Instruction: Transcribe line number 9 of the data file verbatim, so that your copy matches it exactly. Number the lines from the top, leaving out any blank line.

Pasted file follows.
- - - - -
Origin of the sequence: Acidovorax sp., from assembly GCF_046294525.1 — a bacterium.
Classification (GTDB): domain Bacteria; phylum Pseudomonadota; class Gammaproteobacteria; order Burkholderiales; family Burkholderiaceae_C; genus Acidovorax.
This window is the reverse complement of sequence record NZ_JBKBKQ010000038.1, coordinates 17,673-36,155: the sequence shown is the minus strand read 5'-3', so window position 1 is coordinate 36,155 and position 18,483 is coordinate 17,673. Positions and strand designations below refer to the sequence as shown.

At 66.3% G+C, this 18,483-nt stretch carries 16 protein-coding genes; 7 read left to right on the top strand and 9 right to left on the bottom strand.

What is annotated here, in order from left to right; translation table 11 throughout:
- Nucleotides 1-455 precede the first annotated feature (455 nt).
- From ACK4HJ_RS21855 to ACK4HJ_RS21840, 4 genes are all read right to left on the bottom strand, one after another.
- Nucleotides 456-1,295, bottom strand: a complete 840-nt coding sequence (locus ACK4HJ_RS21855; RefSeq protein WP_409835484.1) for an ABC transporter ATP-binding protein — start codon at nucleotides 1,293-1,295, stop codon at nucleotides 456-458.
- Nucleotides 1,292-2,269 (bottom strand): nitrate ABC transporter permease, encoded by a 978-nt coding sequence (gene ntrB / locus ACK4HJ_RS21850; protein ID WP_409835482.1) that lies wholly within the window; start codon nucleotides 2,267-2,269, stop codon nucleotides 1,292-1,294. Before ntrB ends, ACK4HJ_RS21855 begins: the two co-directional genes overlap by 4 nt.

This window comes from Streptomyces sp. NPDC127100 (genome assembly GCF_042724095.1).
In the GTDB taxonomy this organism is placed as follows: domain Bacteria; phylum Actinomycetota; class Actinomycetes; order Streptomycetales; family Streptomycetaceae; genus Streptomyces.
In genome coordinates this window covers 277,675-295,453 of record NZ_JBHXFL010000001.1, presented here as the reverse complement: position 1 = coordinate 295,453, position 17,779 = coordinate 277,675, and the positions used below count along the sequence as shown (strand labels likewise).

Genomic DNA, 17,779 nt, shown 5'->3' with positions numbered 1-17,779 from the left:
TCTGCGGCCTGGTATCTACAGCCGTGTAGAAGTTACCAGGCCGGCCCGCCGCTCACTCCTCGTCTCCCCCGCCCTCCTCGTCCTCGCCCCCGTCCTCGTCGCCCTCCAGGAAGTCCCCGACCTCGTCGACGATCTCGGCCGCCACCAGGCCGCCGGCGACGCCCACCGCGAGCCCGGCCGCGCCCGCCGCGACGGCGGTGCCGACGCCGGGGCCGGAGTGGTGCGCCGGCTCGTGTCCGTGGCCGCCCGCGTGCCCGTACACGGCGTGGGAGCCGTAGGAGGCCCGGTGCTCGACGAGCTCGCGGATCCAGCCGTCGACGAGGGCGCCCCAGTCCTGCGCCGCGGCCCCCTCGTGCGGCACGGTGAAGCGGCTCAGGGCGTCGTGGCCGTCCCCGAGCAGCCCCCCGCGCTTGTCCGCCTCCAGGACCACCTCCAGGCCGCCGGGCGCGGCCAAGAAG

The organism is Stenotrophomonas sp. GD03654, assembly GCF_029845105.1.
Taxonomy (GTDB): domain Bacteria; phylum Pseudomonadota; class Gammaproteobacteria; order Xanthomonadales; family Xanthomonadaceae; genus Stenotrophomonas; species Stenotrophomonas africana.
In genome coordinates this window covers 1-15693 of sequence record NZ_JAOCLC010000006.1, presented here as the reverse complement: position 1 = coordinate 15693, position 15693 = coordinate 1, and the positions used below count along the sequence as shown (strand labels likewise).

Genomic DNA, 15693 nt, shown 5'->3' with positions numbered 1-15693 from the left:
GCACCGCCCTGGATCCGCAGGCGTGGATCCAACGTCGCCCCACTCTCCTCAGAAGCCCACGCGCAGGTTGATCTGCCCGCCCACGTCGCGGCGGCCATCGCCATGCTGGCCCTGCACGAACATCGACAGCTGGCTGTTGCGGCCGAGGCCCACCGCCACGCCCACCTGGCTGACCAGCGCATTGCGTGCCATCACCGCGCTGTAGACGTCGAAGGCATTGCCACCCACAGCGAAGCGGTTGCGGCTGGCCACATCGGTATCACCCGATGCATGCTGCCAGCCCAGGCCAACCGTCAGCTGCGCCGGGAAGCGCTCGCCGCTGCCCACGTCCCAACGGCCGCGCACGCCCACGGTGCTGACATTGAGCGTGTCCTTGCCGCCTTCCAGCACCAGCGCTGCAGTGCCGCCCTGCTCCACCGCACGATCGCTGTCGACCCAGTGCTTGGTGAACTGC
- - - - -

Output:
- Nucleotides 1,292-2,269 (bottom strand): nitrate ABC transporter permease, encoded by a 978-nt coding sequence (gene ntrB / locus ACK4HJ_RS21850; protein ID WP_409835482.1) that lies wholly within the window; start codon nucleotides 2,267-2,269, stop codon nucleotides 1,292-1,294. Before ntrB ends, ACK4HJ_RS21855 begins: the two co-directional genes overlap by 4 nt.